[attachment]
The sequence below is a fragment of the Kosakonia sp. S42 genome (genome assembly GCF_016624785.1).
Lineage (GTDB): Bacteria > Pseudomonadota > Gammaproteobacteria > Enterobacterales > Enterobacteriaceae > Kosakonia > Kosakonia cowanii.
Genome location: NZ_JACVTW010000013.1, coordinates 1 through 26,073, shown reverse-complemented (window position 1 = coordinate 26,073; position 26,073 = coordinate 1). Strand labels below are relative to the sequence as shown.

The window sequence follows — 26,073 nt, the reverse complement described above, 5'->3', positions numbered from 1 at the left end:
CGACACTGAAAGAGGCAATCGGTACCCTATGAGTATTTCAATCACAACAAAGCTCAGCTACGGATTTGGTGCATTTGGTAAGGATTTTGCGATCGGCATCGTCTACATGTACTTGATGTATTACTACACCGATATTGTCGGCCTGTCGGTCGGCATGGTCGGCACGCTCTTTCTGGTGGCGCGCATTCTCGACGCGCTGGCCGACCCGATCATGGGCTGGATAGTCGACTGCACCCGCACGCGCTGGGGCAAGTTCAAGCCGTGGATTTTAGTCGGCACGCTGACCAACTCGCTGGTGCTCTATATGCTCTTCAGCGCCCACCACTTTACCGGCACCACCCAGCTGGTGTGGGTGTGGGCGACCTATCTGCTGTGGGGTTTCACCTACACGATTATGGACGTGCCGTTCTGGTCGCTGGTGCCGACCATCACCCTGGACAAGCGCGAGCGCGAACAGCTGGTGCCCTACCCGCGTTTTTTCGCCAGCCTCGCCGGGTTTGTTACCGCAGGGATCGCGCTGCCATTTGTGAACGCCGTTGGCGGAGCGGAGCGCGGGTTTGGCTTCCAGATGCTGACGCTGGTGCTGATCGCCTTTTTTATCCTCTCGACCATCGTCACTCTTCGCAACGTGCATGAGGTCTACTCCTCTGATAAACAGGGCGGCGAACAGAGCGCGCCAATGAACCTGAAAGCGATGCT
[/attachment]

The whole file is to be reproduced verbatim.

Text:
The sequence below is a fragment of the Kosakonia sp. S42 genome (genome assembly GCF_016624785.1).
Lineage (GTDB): Bacteria > Pseudomonadota > Gammaproteobacteria > Enterobacterales > Enterobacteriaceae > Kosakonia > Kosakonia cowanii.
Genome location: NZ_JACVTW010000013.1, coordinates 1 through 26,073, shown reverse-complemented (window position 1 = coordinate 26,073; position 26,073 = coordinate 1). Strand labels below are relative to the sequence as shown.

The window sequence follows — 26,073 nt, the reverse complement described above, 5'->3', positions numbered from 1 at the left end:
CGACACTGAAAGAGGCAATCGGTACCCTATGAGTATTTCAATCACAACAAAGCTCAGCTACGGATTTGGTGCATTTGGTAAGGATTTTGCGATCGGCATCGTCTACATGTACTTGATGTATTACTACACCGATATTGTCGGCCTGTCGGTCGGCATGGTCGGCACGCTCTTTCTGGTGGCGCGCATTCTCGACGCGCTGGCCGACCCGATCATGGGCTGGATAGTCGACTGCACCCGCACGCGCTGGGGCAAGTTCAAGCCGTGGATTTTAGTCGGCACGCTGACCAACTCGCTGGTGCTCTATATGCTCTTCAGCGCCCACCACTTTACCGGCACCACCCAGCTGGTGTGGGTGTGGGCGACCTATCTGCTGTGGGGTTTCACCTACACGATTATGGACGTGCCGTTCTGGTCGCTGGTGCCGACCATCACCCTGGACAAGCGCGAGCGCGAACAGCTGGTGCCCTACCCGCGTTTTTTCGCCAGCCTCGCCGGGTTTGTTACCGCAGGGATCGCGCTGCCATTTGTGAACGCCGTTGGCGGAGCGGAGCGCGGGTTTGGCTTCCAGATGCTGACGCTGGTGCTGATCGCCTTTTTTATCCTCTCGACCATCGTCACTCTTCGCAACGTGCATGAGGTCTACTCCTCTGATAAACAGGGCGGCGAACAGAGCGCGCCAATGAACCTGAAAGCGATGCT